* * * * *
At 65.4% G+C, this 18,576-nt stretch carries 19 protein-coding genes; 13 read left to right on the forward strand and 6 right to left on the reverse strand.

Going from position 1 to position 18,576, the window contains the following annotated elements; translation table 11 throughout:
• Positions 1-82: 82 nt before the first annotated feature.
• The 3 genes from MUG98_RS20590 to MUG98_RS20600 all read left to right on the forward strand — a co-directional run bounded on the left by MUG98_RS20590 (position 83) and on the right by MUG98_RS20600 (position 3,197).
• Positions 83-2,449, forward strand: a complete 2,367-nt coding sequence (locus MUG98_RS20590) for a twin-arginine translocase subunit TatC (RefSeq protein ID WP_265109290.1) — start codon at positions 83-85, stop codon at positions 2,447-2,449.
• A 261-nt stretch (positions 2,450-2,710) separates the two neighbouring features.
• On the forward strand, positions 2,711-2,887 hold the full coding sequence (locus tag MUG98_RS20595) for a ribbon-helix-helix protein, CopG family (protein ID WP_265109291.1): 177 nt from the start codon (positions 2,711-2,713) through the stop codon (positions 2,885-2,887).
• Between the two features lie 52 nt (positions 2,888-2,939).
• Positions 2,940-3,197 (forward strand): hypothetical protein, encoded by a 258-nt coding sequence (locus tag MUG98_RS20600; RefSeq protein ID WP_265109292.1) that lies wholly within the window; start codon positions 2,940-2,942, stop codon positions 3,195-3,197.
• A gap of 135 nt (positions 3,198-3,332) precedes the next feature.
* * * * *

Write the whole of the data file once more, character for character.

At 65.4% G+C, this 18,576-nt stretch carries 19 protein-coding genes; 13 read left to right on the forward strand and 6 right to left on the reverse strand.

Going from position 1 to position 18,576, the window contains the following annotated elements; translation table 11 throughout:
• Positions 1-82: 82 nt before the first annotated feature.
• The 3 genes from MUG98_RS20590 to MUG98_RS20600 all read left to right on the forward strand — a co-directional run bounded on the left by MUG98_RS20590 (position 83) and on the right by MUG98_RS20600 (position 3,197).
• Positions 83-2,449, forward strand: a complete 2,367-nt coding sequence (locus MUG98_RS20590) for a twin-arginine translocase subunit TatC (RefSeq protein ID WP_265109290.1) — start codon at positions 83-85, stop codon at positions 2,447-2,449.
• A 261-nt stretch (positions 2,450-2,710) separates the two neighbouring features.
• On the forward strand, positions 2,711-2,887 hold the full coding sequence (locus tag MUG98_RS20595) for a ribbon-helix-helix protein, CopG family (protein ID WP_265109291.1): 177 nt from the start codon (positions 2,711-2,713) through the stop codon (positions 2,885-2,887).
• Between the two features lie 52 nt (positions 2,888-2,939).
• Positions 2,940-3,197 (forward strand): hypothetical protein, encoded by a 258-nt coding sequence (locus tag MUG98_RS20600; RefSeq protein ID WP_265109292.1) that lies wholly within the window; start codon positions 2,940-2,942, stop codon positions 3,195-3,197.
• A gap of 135 nt (positions 3,198-3,332) precedes the next feature.